Appeared in the Toronto Star on June 19, 2011 as Is Internet Connectivity a Human Right? Given the critical role it plays in communication, culture, and commerce, most people now recognize the importance of Internet access. A new report for the United Nations Human Rights Council takes Internet access a […]
Post Tagged with: "internet access"
The report, written by Frank La Rue, the U.N. Special Rapporteur on the promotion and protection of the right to freedom of opinion and expression (an internationally regarded human rights expert who was once nominated for the Nobel Peace Prize), took the political world by storm when it was released several weeks ago.
The report explored the need to ensure that citizens have Internet connectivity and also the rules associated with that access. As a result, it was highly critical of policies that block access to content, threaten to cut off Internet access due to allegations of copyright infringement, and fail to safeguard online privacy.
The increasing use of bandwidth caps and usage based billing models among Canadian ISPs may enjoy support from the CRTC, but the practice has begun to attract increasing critical attention in both the media and at the political level. Yesterday, the NDP issued a release lamenting that “Canada is already […]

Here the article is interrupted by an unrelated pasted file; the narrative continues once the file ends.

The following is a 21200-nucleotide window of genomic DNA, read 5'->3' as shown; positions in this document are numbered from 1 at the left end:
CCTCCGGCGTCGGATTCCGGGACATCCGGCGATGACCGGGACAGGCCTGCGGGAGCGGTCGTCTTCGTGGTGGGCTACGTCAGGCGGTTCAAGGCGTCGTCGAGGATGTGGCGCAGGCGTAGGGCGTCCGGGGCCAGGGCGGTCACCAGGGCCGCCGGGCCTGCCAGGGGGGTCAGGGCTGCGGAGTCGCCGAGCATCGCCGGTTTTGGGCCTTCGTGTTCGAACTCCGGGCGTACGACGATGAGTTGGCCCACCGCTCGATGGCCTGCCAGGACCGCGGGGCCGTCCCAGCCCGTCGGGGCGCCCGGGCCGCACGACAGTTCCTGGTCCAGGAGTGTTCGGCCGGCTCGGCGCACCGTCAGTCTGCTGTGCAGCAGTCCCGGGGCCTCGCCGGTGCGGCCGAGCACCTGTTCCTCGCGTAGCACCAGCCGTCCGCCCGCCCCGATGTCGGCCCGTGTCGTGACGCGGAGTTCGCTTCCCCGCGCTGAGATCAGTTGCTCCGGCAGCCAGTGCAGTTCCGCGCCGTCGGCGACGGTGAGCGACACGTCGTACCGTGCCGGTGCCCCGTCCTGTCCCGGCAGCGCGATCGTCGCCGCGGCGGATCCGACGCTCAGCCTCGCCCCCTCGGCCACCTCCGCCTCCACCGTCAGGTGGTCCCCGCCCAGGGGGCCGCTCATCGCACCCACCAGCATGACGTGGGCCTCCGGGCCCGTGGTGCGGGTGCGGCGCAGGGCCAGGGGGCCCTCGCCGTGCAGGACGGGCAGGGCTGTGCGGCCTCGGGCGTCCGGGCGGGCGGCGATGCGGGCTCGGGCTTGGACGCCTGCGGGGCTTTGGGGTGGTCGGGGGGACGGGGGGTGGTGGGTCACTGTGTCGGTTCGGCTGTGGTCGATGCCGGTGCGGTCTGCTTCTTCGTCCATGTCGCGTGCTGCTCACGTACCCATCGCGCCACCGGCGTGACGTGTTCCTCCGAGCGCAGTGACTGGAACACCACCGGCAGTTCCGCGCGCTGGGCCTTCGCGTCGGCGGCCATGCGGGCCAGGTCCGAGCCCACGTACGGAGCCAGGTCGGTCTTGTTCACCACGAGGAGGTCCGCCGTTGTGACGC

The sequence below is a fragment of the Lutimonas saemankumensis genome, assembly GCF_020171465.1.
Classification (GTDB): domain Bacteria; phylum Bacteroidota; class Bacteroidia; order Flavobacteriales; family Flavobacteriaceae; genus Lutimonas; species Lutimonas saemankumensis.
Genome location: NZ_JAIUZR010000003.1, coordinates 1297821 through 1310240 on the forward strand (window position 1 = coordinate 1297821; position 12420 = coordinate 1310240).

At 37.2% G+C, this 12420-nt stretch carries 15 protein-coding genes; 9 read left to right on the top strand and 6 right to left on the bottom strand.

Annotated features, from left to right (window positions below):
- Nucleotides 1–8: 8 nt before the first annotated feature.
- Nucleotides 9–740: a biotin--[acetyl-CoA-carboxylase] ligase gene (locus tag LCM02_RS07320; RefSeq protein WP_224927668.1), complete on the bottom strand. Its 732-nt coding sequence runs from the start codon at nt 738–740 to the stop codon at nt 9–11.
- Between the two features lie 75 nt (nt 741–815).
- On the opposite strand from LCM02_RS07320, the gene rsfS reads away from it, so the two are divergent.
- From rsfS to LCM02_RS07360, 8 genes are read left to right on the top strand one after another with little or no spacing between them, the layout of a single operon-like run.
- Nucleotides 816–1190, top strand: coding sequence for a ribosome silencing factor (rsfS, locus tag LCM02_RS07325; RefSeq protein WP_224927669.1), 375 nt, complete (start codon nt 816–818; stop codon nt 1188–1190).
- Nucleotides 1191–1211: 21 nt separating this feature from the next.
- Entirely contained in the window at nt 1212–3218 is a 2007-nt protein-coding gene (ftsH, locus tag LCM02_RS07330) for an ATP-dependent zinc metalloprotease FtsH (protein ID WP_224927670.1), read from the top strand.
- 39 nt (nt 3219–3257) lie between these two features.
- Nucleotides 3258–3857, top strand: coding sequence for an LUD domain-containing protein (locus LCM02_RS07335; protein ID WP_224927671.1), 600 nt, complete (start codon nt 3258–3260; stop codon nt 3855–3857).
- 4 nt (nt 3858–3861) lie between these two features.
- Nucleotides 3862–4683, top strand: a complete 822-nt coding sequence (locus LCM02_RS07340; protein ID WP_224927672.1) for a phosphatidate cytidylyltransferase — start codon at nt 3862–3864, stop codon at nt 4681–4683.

The Hill reports that U.S. Senators Olympia Snowe and Mark Warner introduced legislation on Friday that would require all public federal buildings to install WiFi base stations in order to free up cell phone networks.
The Globe reports that Telus has argued in a submission to the CRTC that satellite, cable, copper, and wireless options will together provide 100 percent broadband coverage in Canada without the need for regulation. Telus rejects calls for an Internet obligation to serve.